I have never seen a Moulton bicycle. They do look quite quick. I'm impressed from internet browsing.
More yawning of what I type. Lol.
I don't think they have caught on here because..
Expensive.
I have trouble trusting 700 28c down the local grade on 70kmph sweepers, the 24 inch isn't stable down the straight road grade and just plain and simple... I rely on inertia preferably far from the axle. Because the wheel wants to go that way it will have less tendency to want to go sideways. I am so scared, remembering consistently which lever is which brake. On drop bars at the grade 30km from home 90kmph not uncommon.
Storage, flatter roads, strength.... They look really useful.

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Canyon48 [990 posts] 5 months ago
1 like
John Stevenson wrote:

TL;DR: To do a small-wheeled bike well costs more than a large wheeler; small wheels have a reputation for being unpleasant to ride; most people don't see that they need the advantages of a small-wheeler.

The long answer

First, let's unpick a few things here.

Wheel size has no effect on handling. That's down to weight distribution and trail. However, to get the same trail you do need a different fork offset for a given head angle.

Wheel size also has no effect on acceleration that any normal mortal could detect in a double-blinded study, if such a thing were possible. The weight of bike and rider completely swamps the effect of the reduced weight and second moment of inertia of the wheels.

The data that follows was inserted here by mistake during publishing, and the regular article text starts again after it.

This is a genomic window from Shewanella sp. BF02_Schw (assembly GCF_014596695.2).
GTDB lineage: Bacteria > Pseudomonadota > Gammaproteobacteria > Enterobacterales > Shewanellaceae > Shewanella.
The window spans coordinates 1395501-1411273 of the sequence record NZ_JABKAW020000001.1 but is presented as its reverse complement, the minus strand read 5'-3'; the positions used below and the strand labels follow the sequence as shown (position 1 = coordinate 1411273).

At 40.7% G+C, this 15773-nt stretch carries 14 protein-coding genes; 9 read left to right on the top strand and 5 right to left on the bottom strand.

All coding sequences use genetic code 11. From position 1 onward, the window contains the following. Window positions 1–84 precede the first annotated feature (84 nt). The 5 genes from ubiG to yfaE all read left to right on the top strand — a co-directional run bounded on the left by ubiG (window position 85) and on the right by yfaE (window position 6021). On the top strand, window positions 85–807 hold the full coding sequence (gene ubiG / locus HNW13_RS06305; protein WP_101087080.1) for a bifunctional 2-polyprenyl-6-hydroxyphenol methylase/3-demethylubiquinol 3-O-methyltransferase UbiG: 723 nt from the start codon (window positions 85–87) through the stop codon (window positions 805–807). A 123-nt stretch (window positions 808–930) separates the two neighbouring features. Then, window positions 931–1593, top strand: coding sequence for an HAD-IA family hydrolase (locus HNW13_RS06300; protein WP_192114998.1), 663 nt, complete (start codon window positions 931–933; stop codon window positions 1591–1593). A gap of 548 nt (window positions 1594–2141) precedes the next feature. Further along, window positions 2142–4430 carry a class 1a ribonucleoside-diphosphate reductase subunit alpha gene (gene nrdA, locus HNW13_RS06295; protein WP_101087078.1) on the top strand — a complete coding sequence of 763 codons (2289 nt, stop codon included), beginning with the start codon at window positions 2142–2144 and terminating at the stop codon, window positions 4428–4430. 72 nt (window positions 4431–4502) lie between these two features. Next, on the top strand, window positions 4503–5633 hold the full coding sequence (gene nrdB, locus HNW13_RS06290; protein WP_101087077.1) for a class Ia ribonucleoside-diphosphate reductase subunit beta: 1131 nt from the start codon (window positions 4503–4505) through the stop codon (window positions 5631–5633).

If you want a small-wheeled bike that works really well, you have to go down the Moulton route: high-pressure tyres and suspension. Small wheels with fat, soft tyres are just horrible because the rolling resistance goes through the roof. 

Moulton sold tens of thousands of bikes in the sixties, because they were practical, fun to ride and very much caught the zeitgeist of Mini cars and mini skirts. But that was against a background of plummeting interest in cycling. By the '70s bikes had become a cheap commodity item.

Raleigh helped destroy the image of small-wheeled bikes in two ways. The first was the execrable RSW16 (Raleigh Small Wheeler) bike, which had two-inch-wide, low-pressure 16-inch tyres and was an absolute dog. But it was a lot cheaper than a Moulton.